Dworkin concludes with a discussion of gay marriage. He compares this to the previous question:

The only genuine argument against gay marriage has the same form as the argument for a religious Pledge of Allegiance, but the stakes are of course very much higher. The case against gay marriage, put most sympathetically, begins with the premise that the institution of marriage is, as I said, a unique and immensely valuable cultural resource. Its meaning and hence its value have developed over centuries, and the assumption that marriage is the union of a man and a woman is so embedded in our common understanding that it would become a different institution were that assumption now challenged and lost. Just as we might struggle to maintain the meaning and value of any other great natural or artistic resource, so we should struggle to retain this uniquely valuable cultural resource.

After further discussion, Dworkin rejects the arguments for restrictions on individuals:

It becomes dramatically clear that the cultural argument against gay marriage contradicts our shared ideals of personal dignity when we substitute “religion” for “marriage” in the argument I constructed. Everything I said about the cultural heritage and value of marriage is equally true of the general institution of religion: religion is an irreplaceable cultural resource in which billions of people find immense and incomparable value. Its meaning, like that of marriage, has evolved over a great many centuries. But its meaning, again like that of marriage, is subject to quite dramatic change through organic processes as new religions and sects develop and as new threats to established doctrine and practice are generated by secular developments in science or politics or theories of social justice—in the feminist movement, for instance, that demands women priests—or by the rise and fall in popular imagination of various forms of mysticism, hallucinogenic experimentation, pantheism, Unitarianism, fundamentalist doctrines, radical liberation movements, and a thousand other shifts in religious impulse that begin in individual decision and end in seismic changes in what religion can and does mean. American religious conservatives, even those who regard themselves as evangelical, do not imagine that the cultural meaning of religion should be frozen by laws prohibiting people with new visions from access to the title, legal status, or tax and economic benefits of religious organization.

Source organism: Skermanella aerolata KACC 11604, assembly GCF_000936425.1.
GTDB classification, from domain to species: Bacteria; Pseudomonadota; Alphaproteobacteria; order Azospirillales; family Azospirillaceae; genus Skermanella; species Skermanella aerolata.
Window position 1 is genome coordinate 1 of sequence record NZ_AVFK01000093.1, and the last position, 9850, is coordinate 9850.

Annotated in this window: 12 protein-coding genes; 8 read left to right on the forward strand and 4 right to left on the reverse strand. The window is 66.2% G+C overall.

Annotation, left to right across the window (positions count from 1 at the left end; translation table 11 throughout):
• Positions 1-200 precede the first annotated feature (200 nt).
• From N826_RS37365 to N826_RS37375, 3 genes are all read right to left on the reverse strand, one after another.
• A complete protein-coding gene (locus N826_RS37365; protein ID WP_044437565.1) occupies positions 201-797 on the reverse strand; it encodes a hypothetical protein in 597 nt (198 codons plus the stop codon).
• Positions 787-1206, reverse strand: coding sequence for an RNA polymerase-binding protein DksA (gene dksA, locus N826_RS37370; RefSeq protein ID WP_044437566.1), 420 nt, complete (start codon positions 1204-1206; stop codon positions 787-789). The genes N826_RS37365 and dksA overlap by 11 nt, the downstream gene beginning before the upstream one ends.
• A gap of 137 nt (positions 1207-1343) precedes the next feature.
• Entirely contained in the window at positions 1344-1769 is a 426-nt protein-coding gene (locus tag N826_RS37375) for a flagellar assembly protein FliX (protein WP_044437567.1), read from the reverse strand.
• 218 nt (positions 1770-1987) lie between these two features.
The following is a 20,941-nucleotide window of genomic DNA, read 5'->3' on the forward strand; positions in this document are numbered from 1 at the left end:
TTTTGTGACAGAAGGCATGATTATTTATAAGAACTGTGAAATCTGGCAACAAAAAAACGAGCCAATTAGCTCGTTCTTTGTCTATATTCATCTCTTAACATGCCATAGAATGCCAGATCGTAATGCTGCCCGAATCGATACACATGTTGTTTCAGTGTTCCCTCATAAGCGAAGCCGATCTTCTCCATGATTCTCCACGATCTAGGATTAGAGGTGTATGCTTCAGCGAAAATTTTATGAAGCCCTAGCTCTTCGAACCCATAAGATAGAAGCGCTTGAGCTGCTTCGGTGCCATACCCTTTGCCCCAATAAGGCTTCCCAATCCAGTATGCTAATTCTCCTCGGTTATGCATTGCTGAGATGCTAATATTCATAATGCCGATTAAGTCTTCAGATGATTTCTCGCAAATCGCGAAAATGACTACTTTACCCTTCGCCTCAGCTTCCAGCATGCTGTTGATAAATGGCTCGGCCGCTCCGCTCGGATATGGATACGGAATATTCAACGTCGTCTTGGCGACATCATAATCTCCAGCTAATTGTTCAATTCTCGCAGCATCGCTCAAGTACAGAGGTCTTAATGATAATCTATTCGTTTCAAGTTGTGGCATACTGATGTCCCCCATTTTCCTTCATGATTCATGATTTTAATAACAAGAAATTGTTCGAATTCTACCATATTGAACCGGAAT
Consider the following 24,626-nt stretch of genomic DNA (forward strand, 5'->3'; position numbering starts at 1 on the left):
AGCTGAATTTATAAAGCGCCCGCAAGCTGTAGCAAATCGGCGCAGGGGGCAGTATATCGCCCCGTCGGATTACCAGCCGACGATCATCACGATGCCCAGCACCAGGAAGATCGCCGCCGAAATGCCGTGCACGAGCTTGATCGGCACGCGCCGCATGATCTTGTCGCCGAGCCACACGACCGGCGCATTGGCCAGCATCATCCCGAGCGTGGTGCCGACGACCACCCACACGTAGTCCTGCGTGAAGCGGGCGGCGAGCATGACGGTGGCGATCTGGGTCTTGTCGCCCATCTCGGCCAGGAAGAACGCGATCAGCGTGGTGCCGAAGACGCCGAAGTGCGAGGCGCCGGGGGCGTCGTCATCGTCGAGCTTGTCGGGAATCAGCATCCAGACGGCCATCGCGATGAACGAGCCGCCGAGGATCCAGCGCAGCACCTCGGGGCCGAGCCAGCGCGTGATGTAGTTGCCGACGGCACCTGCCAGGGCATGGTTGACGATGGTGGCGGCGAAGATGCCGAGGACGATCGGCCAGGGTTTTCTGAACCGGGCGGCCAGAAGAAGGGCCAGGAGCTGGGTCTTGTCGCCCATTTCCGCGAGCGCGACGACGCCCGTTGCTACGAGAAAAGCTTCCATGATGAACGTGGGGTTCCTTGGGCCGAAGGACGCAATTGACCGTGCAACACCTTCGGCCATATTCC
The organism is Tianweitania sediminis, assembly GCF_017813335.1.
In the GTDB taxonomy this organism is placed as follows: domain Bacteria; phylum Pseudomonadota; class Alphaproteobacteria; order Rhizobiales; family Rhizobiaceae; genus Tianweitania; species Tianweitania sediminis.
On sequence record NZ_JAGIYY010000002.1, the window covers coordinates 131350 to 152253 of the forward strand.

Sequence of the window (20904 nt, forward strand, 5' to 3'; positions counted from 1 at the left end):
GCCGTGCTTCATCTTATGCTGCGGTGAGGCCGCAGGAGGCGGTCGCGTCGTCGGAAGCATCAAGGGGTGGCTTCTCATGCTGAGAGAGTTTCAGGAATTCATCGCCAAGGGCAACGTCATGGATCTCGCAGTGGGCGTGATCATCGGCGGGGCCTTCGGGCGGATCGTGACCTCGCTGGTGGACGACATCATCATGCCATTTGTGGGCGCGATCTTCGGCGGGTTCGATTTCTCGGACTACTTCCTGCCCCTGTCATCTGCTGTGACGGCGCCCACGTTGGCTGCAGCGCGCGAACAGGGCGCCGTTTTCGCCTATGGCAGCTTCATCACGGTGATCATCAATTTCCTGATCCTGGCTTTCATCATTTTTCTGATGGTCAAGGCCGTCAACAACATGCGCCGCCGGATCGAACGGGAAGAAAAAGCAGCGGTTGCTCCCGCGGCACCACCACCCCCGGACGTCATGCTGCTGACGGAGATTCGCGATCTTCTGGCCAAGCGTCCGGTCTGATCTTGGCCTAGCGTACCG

The cultural argument against gay marriage is therefore inconsistent with the instincts and insight captured in the shared idea of human dignity. The argument supposes that the culture that shapes our values is the property only of some of us—those who happen to enjoy political power for the moment —to sculpt and protect in the shape they admire. That is a deep mistake: in a genuinely free society the world of ideas and values belongs to no one and to everyone. Who will argue—not just declare—that I am wrong?

2 Comments

  1. 1
    kj says:

    Why not a basic course on comparative mythologies taught in the grade schools? Expose young children to the many more than “one” beliefs about origin, that in actuality, creation myths are integral to every society at every level of development. It is a uniquely HUMAN act of creation, to create a belief system about our creation.

  2. 2
    kj says:

    This country seriously needs to stretch its center and horizon. If we want to lead the world, let’s lead. That means stepping out of our comfort zone and allowing for the fact that we don’t have a lock on “the way” to see the world. We’re just one country. One lily in the garden.